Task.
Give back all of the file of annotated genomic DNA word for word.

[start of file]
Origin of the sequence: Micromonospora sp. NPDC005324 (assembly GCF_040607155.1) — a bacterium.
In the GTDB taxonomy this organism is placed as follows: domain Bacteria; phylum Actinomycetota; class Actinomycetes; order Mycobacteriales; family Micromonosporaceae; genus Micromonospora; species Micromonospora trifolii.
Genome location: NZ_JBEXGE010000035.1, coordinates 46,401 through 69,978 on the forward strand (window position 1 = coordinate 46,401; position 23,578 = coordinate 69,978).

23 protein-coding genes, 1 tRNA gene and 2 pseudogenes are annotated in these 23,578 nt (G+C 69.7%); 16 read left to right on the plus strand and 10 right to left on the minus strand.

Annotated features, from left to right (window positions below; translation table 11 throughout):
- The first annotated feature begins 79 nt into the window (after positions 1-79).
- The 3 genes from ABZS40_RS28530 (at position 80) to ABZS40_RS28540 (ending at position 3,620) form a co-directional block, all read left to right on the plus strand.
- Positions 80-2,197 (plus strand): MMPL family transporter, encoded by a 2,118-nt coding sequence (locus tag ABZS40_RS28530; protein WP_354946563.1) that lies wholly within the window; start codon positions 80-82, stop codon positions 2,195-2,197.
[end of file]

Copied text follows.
Origin of the sequence: Micromonospora sp. NPDC005324 (assembly GCF_040607155.1) — a bacterium.
In the GTDB taxonomy this organism is placed as follows: domain Bacteria; phylum Actinomycetota; class Actinomycetes; order Mycobacteriales; family Micromonosporaceae; genus Micromonospora; species Micromonospora trifolii.
Genome location: NZ_JBEXGE010000035.1, coordinates 46,401 through 69,978 on the forward strand (window position 1 = coordinate 46,401; position 23,578 = coordinate 69,978).

23 protein-coding genes, 1 tRNA gene and 2 pseudogenes are annotated in these 23,578 nt (G+C 69.7%); 16 read left to right on the plus strand and 10 right to left on the minus strand.

Annotated features, from left to right (window positions below; translation table 11 throughout):
- The first annotated feature begins 79 nt into the window (after positions 1-79).
- The 3 genes from ABZS40_RS28530 (at position 80) to ABZS40_RS28540 (ending at position 3,620) form a co-directional block, all read left to right on the plus strand.
- Positions 80-2,197 (plus strand): MMPL family transporter, encoded by a 2,118-nt coding sequence (locus tag ABZS40_RS28530; protein WP_354946563.1) that lies wholly within the window; start codon positions 80-82, stop codon positions 2,195-2,197.